The pain spreads through the back of the shoulder, the ulnar side of the arm up to IV. and V. finger. mm. interossei, m. flexor carpi radialis and m. flexor digitorum profundus are motorically impaired, we find weakened finger flexion. Sensory deficit corresponds to dermatome C8.

Lumbar Root Syndromes[edit | edit source]

Scheme of intervertebral disc herniation.

Here we find many more causes than in neck syndromes. Most often, trunk compression occurs due to a herniated intervertebral disc, in up to half of the cases it is the L5/S1 segment. Prolapses in the L4/L5 segment are also common, less so in L3/L4. Other root syndromes hardly occur in the lumbar region. Another significant cause of root syndrome in this area is spondylitic changes in the spinal canal.

Clinical picture[edit | edit source]

Subjectively, the pain shoots into the relevant limb, worsens with coughing, sneezing and defecation. Objectively, we find positive stretching maneuvers (Láseque, inverted Láseque, Thomayer's sign), sensitive denervation in the relevant segments, weakening of muscle strength and even manifestations of peripheral paresis.

L1, L2 and L3 root syndrome
Their occurrence is very rare, together about 1-2% of all cases of lumbar root syndromes. The pain radiates down the front of the thigh. The sensory disturbance corresponds to the relevant dermatome L1, L2 or L3. The motor impairment is partly for m. iliopsoas and m. quadriceps femoris. The cremaster reflex tends to be limited.
L4 root syndrome
About 5% of all diagnosed lumbar syndromes are caused by a disorder of the L3/L4 disc. The pain spreads along the front of the thigh, to the inner side of the lower leg and to the inner side of the planta. It is difficult for the patient to walk up the stairs, he does not walk "on the switch", but moves the affected limb up the stairs to the healthy one. Sensory denervation corresponds to the L4 segment. Dorsal flexion of the leg and knee extension are motorically weakened, mainly m. tibialis anterior and partially m. quadriceps femoris. The knee is less stable during fast movements and often "buckles". The equipment of the patellar reflex is violated. The corresponding stretching maneuver is the reverse Láseque.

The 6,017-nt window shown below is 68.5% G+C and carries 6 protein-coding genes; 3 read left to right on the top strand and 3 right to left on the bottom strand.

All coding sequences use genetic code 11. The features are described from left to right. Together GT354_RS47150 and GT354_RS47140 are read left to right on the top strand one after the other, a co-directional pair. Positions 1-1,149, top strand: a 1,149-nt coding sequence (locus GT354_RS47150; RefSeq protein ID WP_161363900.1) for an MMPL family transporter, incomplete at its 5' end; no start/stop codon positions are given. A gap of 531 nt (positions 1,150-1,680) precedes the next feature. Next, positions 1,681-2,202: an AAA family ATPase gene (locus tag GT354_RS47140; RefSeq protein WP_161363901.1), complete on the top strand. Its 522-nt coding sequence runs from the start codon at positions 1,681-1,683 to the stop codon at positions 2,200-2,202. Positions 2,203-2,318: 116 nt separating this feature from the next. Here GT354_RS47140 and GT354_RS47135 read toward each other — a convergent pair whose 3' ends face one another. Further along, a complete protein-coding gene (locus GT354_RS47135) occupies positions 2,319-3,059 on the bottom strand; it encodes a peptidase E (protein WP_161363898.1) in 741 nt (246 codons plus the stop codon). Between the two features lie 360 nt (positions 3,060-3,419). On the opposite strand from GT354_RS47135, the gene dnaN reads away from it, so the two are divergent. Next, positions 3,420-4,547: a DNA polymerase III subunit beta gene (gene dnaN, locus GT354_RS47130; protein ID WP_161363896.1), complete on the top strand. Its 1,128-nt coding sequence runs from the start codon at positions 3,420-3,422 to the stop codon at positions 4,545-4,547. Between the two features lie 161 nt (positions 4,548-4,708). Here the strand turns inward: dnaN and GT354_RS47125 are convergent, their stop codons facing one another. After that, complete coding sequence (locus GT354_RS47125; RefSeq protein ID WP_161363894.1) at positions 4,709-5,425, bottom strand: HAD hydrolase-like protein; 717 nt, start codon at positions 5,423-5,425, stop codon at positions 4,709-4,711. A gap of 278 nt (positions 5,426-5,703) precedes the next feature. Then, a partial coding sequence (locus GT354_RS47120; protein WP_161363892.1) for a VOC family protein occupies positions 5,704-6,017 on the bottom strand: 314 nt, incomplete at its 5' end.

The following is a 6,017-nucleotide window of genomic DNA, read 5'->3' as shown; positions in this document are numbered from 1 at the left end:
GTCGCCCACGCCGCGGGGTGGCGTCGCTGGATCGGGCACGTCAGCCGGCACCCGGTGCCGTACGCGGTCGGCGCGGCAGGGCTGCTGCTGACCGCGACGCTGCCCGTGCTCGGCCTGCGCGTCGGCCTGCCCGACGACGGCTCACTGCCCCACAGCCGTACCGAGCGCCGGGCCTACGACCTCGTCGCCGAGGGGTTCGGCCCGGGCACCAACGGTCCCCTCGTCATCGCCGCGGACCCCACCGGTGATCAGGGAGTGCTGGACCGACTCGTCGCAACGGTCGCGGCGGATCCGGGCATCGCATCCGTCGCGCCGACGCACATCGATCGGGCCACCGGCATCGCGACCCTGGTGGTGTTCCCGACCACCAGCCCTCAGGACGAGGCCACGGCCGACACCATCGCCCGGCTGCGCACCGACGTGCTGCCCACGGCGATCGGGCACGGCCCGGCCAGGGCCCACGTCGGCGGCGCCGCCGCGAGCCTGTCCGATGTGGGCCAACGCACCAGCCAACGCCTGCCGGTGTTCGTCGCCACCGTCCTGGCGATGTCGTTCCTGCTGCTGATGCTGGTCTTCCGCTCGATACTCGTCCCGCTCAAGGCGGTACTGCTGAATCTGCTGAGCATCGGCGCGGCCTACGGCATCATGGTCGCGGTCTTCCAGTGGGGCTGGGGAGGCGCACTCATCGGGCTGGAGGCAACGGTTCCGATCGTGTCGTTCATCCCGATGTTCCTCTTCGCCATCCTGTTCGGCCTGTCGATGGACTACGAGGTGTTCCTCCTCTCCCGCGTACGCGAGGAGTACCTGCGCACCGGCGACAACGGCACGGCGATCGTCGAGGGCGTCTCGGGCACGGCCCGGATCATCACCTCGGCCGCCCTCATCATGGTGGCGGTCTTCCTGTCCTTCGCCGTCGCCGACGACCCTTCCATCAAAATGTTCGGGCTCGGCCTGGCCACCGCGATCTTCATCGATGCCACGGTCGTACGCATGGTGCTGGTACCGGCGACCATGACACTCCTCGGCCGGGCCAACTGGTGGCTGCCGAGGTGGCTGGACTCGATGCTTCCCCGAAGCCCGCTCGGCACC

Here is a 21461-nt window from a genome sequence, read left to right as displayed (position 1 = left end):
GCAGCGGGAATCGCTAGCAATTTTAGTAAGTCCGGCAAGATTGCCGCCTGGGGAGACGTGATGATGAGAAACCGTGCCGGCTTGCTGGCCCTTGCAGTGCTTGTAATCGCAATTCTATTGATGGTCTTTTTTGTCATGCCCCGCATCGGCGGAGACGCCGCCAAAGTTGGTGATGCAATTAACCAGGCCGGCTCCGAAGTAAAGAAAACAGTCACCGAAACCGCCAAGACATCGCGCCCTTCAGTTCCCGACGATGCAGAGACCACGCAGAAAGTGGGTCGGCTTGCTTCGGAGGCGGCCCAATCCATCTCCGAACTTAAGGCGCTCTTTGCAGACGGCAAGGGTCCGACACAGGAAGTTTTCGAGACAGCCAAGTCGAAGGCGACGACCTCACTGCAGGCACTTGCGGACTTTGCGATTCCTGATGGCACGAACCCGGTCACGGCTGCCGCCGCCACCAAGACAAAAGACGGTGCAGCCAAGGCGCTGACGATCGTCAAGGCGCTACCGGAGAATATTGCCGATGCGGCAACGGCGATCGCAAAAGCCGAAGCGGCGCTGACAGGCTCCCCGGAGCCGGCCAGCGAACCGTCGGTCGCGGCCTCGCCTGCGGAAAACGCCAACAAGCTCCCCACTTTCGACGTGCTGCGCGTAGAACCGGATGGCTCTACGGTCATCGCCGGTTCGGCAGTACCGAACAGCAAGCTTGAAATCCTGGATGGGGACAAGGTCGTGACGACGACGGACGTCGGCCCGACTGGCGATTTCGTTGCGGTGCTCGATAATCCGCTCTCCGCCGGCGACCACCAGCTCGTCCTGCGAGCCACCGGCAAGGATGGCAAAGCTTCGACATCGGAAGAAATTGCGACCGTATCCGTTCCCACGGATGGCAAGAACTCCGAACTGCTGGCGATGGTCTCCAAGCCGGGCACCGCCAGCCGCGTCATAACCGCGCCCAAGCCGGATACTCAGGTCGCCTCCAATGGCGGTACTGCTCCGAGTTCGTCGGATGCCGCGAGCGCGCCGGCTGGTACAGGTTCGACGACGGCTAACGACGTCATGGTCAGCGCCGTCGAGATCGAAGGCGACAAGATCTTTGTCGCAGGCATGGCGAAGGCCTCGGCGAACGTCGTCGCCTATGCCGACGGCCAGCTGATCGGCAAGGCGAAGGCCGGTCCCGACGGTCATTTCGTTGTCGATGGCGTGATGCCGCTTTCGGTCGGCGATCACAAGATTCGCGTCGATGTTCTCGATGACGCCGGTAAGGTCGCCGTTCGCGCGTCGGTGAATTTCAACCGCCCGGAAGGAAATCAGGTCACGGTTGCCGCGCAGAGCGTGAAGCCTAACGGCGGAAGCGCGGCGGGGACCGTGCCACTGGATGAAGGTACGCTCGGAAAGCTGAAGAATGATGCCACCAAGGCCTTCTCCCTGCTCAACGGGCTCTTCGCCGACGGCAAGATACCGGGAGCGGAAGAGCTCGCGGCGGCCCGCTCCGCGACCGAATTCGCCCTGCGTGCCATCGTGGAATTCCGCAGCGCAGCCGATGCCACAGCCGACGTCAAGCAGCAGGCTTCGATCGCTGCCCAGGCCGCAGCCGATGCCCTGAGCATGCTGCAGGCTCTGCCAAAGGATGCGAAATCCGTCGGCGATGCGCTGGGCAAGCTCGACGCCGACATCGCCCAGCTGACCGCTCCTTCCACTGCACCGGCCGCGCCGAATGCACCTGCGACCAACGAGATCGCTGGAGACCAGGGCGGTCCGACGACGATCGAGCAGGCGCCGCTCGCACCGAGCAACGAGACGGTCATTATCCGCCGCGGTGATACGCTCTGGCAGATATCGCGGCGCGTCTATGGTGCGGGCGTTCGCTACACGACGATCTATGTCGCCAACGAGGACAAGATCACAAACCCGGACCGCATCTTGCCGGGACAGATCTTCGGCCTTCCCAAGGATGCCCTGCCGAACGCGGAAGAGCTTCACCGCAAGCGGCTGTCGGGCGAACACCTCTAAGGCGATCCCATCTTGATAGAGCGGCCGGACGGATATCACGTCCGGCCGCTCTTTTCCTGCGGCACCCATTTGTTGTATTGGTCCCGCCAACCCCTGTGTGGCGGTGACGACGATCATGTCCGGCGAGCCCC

L5 root syndrome
Roughly 45% of the disability is due to a disorder of the L4/L5 intervertebral disc. The pain is projected on the outer side of the thigh and calf to the dorsum of the leg after the II-IV, sometimes even the I. toe. The sensory disturbance corresponds to the L5 dermatome. The main motor deficit is the inability to perform dorsiflexion of the thumb, weakening of dorsiflexion of the fingers and ankle. The patient is unable to stand on the heel, in case of a mild disability, he manages this position with the tip of the foot dropped. Clinically, the syndrome resembles peroneal nerve palsy, therefore it is referred to as pseudoperoneal paresis'. The appropriate tensioning maneuver is the classic Láseque as for S1 root syndrome.
S1 root syndrome
55% of cases show clinical signs of damage to the L5/S1 intervertebral disc. The pain spreads along the back of the thigh and can end up to the V. toe. The S1 dermatome is sensitively affected. Plantar flexion of the foot and pronation are motorically limited. The patient is unable to stand on tiptoe well, stumbles on the leg when walking and cannot manage to spring the foot on the tip. We often find a hypotonic gluteus maximus muscle. The flexibility of the Achilles tendon reflex is impaired.

Links[edit | edit source]

References[edit | edit source]

  • MUMENTHALER, Marco – BASSETTI, Claudio L. Neurological differential diagnosis. 5. edition. Prague : Grada, 2008. 369 pp. ISBN 978-80-247-2298-6.

  • PFEIFFER, Jan. Neurology in rehabilitation :  for study and practice. 1. edition. Prague : Grada, 2007. 327 pp. ISBN 978-80-247-1135-5.

  • KASÍK, George, et al. Vertebrogenic root syndromes :  diagnosis and treatment. 1. edition. Prague : Grada, 2002. ISBN 80-247-0142-1.

  • ZEMAN, Miroslav. Special Surgery. - edition. Galen, 2004. 575 pp. ISBN 9788072622603.